Who are Our Students?

SUNY Empire students represent a diverse community of learners.

They are motivated and enthusiastic. They are busy adults with jobs, families and real lives that simply won’t accommodate the conventional college experience.

Most of the college’s students are between 25 to 55 years old, with a median age of 36, and are in the prime of their working lives. They are employed as professionals, managers or as skilled workers. They may be anyone from the CEO of a company to a working performing artist to a Veteran transitioning to civilian life. More than 60 percent study part time. Most students are New York state residents, and they reflect the diversity that can be found from the Canadian border to Long Island’s eastern shore.

Students come from large metropolitan areas, suburbs, small towns and rural communities. Sixty-one percent are white; 14 percent are African American; 6 percent are Hispanic; and 2 percent are Asian/Pacific Islanders or American Indians. The college enrolls students from every state in the U.S. and from 50 other countries. Nonresidents of New York state, representing one in six of our undergraduate students, generally enroll through SUNY Empire Online .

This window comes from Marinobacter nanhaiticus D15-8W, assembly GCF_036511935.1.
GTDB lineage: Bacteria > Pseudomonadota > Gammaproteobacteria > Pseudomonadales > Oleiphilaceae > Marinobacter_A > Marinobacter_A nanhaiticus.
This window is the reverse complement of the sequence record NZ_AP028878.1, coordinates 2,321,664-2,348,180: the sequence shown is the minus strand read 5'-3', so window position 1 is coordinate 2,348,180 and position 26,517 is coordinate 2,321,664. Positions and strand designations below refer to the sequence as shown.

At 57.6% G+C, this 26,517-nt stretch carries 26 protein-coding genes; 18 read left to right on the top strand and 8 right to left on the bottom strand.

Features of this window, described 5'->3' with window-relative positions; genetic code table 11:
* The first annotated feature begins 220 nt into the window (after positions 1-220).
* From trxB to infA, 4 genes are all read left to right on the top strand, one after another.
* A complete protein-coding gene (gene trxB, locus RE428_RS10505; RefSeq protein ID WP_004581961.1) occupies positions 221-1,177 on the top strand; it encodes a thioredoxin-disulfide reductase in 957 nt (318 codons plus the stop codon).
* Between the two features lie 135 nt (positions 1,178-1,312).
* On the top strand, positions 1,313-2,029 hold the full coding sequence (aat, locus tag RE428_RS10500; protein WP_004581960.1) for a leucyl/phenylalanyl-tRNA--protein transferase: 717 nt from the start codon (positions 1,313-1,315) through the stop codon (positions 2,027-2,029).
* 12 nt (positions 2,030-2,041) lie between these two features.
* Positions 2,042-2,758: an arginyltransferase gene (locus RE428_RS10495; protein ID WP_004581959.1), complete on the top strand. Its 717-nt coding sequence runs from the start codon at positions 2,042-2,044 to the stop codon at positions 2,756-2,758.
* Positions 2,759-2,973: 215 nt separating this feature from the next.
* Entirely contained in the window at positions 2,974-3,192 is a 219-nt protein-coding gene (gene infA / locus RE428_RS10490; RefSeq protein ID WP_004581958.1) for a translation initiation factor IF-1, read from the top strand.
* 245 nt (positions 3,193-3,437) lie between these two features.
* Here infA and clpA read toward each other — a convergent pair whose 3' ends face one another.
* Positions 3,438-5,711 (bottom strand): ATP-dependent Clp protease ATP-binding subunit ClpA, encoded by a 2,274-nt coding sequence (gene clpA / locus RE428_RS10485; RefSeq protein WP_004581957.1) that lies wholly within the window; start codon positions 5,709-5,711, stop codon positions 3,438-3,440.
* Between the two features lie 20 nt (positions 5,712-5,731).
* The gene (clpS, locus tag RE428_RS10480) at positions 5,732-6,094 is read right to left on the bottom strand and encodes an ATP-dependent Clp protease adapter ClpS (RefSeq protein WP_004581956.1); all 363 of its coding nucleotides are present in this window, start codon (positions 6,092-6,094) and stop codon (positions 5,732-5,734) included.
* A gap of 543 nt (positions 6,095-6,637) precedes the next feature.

About half of the college’s students study through one of the college’s locations across New York state , where they receive personal, one-to-one attention and guidance from faculty mentors. In addition, approximately 40 percent of the college’s undergraduate students, state residents and nonresidents enroll through SUNY Empire Online . Another 19 percent enroll through other centers and programs, such as the college’s School of Nursing and Allied Health Harry Van Arsdale Jr. School of Labor Studies or the Center for International Education.

Center for International Education has about 450 students enrolled in SUNY Empire courses via international partners around the globe. These students are mostly younger, 18 to 25 years old and the majority of them are full time students. But many of them also work and juggle many financial and social stressors, just as in the US. However, these are students for whom English is their second language that they don’t use in their daily lives as they live in their home countries and also face issues caused by cultural differences.

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